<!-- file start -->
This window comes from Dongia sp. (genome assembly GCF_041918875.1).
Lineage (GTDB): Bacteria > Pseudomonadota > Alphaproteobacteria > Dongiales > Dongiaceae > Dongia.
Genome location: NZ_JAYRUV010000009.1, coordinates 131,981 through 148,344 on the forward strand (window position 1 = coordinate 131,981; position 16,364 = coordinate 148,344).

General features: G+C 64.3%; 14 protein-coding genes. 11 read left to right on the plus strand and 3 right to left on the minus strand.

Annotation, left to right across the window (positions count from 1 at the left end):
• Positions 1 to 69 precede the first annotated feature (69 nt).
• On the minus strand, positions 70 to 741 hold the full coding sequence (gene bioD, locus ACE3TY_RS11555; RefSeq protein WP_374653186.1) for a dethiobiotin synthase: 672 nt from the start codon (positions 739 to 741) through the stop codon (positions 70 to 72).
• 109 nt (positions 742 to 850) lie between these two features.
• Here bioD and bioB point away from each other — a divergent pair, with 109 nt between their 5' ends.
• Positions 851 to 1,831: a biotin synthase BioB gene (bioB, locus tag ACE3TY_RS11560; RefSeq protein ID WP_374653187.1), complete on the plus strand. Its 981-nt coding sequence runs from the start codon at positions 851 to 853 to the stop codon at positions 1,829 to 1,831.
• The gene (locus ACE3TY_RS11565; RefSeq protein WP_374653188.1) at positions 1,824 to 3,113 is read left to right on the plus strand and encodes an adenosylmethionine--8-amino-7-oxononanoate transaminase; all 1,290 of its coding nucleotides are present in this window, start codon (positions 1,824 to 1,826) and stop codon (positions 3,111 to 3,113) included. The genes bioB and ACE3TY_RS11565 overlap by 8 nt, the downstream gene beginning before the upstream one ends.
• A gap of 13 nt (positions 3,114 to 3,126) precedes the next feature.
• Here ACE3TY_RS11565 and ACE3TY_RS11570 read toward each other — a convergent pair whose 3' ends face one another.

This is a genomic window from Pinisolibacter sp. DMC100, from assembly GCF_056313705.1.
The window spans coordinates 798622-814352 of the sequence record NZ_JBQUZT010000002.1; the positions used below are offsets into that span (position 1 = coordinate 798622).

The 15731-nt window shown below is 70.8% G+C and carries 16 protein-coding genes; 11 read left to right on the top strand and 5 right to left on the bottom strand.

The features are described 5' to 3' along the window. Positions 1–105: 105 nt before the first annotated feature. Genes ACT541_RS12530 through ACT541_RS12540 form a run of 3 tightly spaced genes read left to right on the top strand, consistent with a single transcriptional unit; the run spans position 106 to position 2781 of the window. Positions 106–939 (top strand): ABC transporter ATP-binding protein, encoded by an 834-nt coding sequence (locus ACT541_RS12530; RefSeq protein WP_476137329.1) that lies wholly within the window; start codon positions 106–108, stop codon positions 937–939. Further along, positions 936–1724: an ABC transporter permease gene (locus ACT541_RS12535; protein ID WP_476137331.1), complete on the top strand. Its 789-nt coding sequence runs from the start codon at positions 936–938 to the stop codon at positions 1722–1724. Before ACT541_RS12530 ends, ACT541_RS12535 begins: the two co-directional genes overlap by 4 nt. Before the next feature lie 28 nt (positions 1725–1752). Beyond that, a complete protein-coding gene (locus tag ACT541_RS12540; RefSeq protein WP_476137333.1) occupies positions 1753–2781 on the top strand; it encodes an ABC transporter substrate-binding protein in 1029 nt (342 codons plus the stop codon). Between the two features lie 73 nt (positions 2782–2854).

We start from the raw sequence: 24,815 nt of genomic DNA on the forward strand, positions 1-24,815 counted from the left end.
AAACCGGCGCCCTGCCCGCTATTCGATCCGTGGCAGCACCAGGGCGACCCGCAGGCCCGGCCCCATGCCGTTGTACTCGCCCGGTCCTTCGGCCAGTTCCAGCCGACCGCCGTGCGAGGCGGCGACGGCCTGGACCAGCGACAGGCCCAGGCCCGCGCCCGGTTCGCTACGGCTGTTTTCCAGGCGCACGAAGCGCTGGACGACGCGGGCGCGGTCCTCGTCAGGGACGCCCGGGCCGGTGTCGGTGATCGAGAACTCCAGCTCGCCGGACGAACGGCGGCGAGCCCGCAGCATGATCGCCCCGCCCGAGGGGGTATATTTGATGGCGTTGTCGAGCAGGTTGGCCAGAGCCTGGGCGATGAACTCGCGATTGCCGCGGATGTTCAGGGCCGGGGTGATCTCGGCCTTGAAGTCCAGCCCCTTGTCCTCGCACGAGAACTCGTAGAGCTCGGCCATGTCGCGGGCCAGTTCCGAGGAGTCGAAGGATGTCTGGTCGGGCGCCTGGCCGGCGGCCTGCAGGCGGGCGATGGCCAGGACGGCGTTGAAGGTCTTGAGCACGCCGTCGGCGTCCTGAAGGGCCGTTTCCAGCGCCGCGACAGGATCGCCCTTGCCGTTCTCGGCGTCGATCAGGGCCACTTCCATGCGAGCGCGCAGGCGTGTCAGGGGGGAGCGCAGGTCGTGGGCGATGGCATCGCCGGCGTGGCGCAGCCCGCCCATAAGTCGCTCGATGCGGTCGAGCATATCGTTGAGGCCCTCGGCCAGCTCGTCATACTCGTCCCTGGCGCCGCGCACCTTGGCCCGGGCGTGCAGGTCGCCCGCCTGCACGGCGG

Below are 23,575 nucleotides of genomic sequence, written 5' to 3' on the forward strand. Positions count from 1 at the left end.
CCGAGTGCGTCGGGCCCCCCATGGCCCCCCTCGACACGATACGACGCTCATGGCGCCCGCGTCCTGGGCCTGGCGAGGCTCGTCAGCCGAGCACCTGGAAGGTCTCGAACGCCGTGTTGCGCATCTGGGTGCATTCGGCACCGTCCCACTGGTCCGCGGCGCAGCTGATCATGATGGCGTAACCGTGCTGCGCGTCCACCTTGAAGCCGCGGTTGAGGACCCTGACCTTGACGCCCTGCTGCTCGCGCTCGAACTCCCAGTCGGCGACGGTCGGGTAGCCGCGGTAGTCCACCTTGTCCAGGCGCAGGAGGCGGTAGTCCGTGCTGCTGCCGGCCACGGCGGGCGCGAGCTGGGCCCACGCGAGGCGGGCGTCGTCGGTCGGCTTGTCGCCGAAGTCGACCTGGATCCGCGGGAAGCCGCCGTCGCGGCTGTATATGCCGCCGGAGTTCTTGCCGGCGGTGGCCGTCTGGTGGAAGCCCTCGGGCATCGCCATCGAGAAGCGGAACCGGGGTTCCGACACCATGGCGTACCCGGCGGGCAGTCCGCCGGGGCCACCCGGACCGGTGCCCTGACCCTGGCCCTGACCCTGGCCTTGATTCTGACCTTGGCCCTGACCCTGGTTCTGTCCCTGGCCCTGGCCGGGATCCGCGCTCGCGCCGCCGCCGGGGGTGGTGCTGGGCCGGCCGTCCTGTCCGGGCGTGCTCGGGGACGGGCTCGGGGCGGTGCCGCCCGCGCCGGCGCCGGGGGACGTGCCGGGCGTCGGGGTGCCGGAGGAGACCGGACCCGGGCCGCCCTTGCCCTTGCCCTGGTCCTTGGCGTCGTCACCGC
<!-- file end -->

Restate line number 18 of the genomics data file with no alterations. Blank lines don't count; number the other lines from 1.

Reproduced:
We start from the raw sequence: 24,815 nt of genomic DNA on the forward strand, positions 1-24,815 counted from the left end.